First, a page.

It’s funny. No matter where you live, spring can not come fast enough. In southwest Colorado, the daffodils bloomed around April 15th, and our final frost of the year often came near Father’s Day in June. Here in southeast Washington, the daffodils will likely unfurl their petals near March 15th, and every day, I go out and check on them, dancing like a two-year old who needs a trip to the bathroom, and chanting “hurry up”.
And then finally, last Sunday, we had a stunningly beautiful sunny day and temperatures in the high 50’s, and I found my first crocus bloom. I then walked under one of the huge silver maples out near the barn and was stopped in my tracks by the sound. The tiny pollen spewing blooms had burst forth, and the bees had found this critical source of early spring food. The tree was so full of bees that you could hear the buzz, just standing underneath it.
I’ve found someone to disk or plow under the pasture in the garden spot, as well as turn over the perennial bed that will hold the berries (raspberries, strawberries, blueberries), as well as asparagus, some perennial herbs, and perhaps a few grape vines. This is a one time thing, as after the sod is broken up, I should be able to work the soil with a walk behind tractor-tiller. Today, I’m starting some onion seeds in flats indoors (late, I might add. This warm climate is going to take some getting used to).
I’ve found a source of compost made from the waste of confinement dairies. The company office is right here in Walla Walla. OK, so this is not the ideal, in terms of supporting an industry – confinement dairy farming – that has some serious issues. That said, this is a great product that fully embraces turning what is often a toxic waste stream into a value added product, ala ZERI (Zero Emissions Research and Initiatives). The manure is composed on site at the dairies, cutting way down on the transportation carbon footprint. And they test for residual herbicide contaminates. It will be a great fertilizer/soil amendment until I can get my own compost going in volume. I’ve also found a women on Craig’s List who has rabbit poo and red wiggler worms – music to this gardener’s ears.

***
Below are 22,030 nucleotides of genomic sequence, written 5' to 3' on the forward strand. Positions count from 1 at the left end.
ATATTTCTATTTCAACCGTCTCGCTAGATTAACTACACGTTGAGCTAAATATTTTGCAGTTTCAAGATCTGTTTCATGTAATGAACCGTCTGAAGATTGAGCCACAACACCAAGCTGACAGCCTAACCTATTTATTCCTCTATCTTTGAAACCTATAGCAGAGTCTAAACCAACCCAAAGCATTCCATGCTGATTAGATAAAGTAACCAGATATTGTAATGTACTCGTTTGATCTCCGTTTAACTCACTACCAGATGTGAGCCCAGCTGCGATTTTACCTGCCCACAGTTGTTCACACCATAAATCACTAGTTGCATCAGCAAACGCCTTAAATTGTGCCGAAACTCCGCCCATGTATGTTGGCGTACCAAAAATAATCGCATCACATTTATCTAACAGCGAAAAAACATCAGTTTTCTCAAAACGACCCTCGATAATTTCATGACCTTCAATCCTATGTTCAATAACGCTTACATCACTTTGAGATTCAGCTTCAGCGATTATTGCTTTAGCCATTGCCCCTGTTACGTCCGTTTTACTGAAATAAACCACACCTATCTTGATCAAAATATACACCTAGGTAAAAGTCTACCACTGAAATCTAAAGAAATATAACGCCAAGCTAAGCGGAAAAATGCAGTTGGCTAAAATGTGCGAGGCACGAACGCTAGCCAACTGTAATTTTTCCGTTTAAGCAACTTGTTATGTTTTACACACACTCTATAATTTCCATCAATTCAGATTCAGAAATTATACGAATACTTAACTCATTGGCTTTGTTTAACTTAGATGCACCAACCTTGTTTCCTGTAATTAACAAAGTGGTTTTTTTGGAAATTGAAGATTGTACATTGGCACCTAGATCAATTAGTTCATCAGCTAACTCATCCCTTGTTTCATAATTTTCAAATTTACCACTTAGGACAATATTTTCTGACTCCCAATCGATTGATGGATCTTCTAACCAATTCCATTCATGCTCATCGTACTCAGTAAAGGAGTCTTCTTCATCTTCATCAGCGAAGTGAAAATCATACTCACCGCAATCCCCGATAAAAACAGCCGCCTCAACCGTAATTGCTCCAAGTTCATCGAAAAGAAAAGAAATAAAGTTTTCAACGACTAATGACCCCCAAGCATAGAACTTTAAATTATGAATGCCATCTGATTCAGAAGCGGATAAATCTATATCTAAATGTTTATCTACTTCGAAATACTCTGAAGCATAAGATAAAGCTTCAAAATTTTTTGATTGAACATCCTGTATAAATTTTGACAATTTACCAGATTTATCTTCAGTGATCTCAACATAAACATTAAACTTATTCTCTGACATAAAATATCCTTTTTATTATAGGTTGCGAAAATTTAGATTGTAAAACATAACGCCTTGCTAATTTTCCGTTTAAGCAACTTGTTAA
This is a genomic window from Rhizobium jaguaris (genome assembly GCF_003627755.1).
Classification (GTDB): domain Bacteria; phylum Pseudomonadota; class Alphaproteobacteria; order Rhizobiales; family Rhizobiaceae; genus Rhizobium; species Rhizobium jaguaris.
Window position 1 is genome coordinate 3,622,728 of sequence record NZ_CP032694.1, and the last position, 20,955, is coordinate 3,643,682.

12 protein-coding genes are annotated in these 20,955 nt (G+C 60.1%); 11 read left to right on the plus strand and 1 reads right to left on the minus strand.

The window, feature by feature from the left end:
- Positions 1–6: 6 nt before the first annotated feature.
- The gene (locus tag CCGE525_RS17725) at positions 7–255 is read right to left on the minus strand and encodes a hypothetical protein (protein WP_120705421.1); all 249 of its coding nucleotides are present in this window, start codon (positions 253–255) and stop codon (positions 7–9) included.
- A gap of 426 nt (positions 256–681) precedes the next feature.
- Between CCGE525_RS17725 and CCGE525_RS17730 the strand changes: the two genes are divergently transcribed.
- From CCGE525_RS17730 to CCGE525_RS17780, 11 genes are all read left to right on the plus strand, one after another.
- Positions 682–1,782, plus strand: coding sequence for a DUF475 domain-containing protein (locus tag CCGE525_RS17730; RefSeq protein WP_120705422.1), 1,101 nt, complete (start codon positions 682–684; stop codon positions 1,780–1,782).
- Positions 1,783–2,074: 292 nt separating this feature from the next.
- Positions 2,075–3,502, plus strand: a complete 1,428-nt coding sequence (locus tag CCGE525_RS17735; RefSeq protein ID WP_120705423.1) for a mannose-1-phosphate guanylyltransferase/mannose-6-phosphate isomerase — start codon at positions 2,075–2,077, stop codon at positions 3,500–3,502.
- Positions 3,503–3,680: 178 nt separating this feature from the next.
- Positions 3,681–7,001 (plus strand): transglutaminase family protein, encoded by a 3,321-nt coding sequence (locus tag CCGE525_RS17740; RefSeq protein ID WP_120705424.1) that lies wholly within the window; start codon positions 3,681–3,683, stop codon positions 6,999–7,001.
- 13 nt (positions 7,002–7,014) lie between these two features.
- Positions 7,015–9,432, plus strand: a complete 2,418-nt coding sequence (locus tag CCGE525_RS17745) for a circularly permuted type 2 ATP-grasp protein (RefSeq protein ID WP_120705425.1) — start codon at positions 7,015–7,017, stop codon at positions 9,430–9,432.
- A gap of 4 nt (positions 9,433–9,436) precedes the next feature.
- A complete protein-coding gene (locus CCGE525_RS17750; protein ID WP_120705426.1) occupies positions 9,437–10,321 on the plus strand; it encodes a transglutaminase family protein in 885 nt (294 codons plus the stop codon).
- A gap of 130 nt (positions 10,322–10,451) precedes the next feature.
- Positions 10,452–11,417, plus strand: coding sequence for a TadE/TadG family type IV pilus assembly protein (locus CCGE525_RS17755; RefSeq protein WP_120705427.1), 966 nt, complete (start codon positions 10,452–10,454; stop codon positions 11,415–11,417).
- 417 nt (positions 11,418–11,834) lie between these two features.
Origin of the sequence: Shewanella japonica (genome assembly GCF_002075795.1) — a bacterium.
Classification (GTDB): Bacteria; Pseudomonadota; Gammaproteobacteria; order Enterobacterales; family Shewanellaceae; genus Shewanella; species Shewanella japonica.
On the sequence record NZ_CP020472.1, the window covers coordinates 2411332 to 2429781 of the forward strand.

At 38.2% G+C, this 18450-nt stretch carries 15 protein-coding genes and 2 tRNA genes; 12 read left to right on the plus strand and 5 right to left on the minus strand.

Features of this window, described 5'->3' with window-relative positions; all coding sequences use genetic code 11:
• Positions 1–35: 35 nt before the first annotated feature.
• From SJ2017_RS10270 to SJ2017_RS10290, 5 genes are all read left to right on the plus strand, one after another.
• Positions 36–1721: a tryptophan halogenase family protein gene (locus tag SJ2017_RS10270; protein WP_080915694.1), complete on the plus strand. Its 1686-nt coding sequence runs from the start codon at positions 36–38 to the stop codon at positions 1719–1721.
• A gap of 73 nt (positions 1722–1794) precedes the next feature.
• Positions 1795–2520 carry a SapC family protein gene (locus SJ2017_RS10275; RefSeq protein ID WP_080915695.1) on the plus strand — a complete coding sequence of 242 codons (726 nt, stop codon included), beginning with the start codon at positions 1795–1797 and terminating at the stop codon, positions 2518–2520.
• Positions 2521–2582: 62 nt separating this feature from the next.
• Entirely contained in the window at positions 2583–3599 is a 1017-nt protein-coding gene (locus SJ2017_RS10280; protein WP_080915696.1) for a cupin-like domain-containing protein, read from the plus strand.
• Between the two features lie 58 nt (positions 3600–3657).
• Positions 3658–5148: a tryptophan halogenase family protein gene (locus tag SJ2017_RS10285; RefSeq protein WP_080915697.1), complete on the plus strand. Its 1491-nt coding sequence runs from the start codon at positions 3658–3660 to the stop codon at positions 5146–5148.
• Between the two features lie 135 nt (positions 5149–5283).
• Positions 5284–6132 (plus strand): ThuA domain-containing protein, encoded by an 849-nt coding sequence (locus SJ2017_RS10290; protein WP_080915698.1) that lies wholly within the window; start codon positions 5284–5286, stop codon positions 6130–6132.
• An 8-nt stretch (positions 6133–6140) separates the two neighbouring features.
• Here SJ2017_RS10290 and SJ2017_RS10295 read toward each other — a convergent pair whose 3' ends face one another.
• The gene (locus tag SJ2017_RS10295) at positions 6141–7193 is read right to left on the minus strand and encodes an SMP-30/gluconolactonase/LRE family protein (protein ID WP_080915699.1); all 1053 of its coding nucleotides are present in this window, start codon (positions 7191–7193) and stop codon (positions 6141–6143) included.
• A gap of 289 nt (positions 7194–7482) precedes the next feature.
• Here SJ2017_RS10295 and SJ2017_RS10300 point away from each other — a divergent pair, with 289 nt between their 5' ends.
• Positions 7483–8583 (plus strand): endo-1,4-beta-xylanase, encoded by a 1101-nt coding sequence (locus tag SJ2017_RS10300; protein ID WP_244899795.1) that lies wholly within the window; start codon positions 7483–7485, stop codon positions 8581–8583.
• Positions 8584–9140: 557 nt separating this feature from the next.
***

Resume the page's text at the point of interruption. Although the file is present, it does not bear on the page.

I’ve been searching for/researching non genetically modified organism (GMO) and/or organic poultry feed. According to the USDA, in 2011, 94% of soy and 65-73% of corn grown in the US contains GMO’s. Both are common ingredients in poultry feed. There are a lot of issues with GMO’s that I won’t go into here. Suffice it to say that I would prefer to avoid them.
Scratch and Peck feeds, out of Bellingham WA on the west slope, is making a no soy-no GMO feed that runs $25 for a 40 lb bag. It is not organic. It is not available locally. It is clearly aimed at folks who have a few pet chickens in their back yard. And I’m not that concerned about avoiding soy in my feed (somewhere around 1% of the population has a diagnosed soy allergy, but some believe that there are other issues with this prevalent ingredient). That said, this area grows a lot of field peas as a rotation crop to wheat, and if I could use peas instead of soy beans in a feed, it would make the feed more local.
Northwest Organic Food LLC, a grain mill out of Endicott WA, about 100 miles north of here, has organic poultry feed, and can ship it to Walla Walla by freight for around $22 for a 50 lb bag. (I’m currently paying about $14 for a 50 lb bag of conventional feed). It’s something to consider. I’m going to try to put together a group of buyers for this area, once the farmer’s markets get going. The “Nutrena” brand I get from my local feed store potentially contains grains from other countries, as well as GMO soy and corn. Not exactly what I am looking for, though the price is right. Even with this “not quite right” feed, my eggs are still so much better than store-bought that it is a pleasure just to see them in a pan. I currently sell them for $3.50 a dozen and would like to keep the cost low so that those on a budget can still afford them.
For an interesting report on organic eggs you can buy at the store, and how the companies that produce them stack up, can be found here.
Miles Away Farm Blog © 2012, where we’re miles away from understanding how grain mills work, but are certainly willing to ask questions.